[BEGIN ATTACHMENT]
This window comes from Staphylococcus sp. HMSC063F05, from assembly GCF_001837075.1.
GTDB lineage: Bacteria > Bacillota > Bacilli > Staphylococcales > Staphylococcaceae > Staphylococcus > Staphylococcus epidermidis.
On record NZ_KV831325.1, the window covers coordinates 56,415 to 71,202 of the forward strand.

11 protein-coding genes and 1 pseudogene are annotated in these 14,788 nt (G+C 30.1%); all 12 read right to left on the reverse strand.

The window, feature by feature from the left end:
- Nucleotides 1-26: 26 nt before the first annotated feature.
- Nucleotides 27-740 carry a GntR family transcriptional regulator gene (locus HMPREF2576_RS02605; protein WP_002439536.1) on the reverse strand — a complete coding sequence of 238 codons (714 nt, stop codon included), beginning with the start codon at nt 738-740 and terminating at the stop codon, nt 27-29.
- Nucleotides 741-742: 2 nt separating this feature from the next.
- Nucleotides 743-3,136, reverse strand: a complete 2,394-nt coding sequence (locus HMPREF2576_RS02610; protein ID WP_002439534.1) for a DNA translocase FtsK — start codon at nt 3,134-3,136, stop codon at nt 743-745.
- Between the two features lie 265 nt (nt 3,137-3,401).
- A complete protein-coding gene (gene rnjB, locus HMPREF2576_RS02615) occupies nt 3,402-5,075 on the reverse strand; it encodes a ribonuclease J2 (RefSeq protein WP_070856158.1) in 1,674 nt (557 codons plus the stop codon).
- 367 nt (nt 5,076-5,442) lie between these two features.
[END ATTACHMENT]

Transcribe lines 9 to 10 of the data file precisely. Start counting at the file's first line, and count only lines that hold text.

- Nucleotides 743-3,136, reverse strand: a complete 2,394-nt coding sequence (locus HMPREF2576_RS02610; protein ID WP_002439534.1) for a DNA translocase FtsK — start codon at nt 3,134-3,136, stop codon at nt 743-745.
- Between the two features lie 265 nt (nt 3,137-3,401).